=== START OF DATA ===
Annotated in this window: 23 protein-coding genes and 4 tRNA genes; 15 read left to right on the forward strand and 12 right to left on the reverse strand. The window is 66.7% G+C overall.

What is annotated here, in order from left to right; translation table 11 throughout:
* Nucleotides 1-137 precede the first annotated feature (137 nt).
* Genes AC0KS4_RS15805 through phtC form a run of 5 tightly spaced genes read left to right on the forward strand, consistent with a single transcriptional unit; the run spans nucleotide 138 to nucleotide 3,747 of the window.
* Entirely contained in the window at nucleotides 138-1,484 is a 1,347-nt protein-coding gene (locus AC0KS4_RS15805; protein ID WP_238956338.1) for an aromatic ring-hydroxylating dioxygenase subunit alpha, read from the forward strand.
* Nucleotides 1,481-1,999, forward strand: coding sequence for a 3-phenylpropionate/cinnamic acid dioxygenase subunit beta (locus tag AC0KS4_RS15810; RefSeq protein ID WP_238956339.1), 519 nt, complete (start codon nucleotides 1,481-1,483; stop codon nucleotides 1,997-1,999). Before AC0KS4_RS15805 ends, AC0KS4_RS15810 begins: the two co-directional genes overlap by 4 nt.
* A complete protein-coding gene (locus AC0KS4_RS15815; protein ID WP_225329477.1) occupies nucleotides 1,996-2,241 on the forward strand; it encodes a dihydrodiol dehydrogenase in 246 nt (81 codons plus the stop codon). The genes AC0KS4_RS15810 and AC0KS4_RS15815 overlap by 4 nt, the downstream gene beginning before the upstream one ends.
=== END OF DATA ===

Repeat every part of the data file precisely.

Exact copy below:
Annotated in this window: 23 protein-coding genes and 4 tRNA genes; 15 read left to right on the forward strand and 12 right to left on the reverse strand. The window is 66.7% G+C overall.

What is annotated here, in order from left to right; translation table 11 throughout:
* Nucleotides 1-137 precede the first annotated feature (137 nt).
* Genes AC0KS4_RS15805 through phtC form a run of 5 tightly spaced genes read left to right on the forward strand, consistent with a single transcriptional unit; the run spans nucleotide 138 to nucleotide 3,747 of the window.
* Entirely contained in the window at nucleotides 138-1,484 is a 1,347-nt protein-coding gene (locus AC0KS4_RS15805; protein ID WP_238956338.1) for an aromatic ring-hydroxylating dioxygenase subunit alpha, read from the forward strand.
* Nucleotides 1,481-1,999, forward strand: coding sequence for a 3-phenylpropionate/cinnamic acid dioxygenase subunit beta (locus tag AC0KS4_RS15810; RefSeq protein ID WP_238956339.1), 519 nt, complete (start codon nucleotides 1,481-1,483; stop codon nucleotides 1,997-1,999). Before AC0KS4_RS15805 ends, AC0KS4_RS15810 begins: the two co-directional genes overlap by 4 nt.
* A complete protein-coding gene (locus AC0KS4_RS15815; protein ID WP_225329477.1) occupies nucleotides 1,996-2,241 on the forward strand; it encodes a dihydrodiol dehydrogenase in 246 nt (81 codons plus the stop codon). The genes AC0KS4_RS15810 and AC0KS4_RS15815 overlap by 4 nt, the downstream gene beginning before the upstream one ends.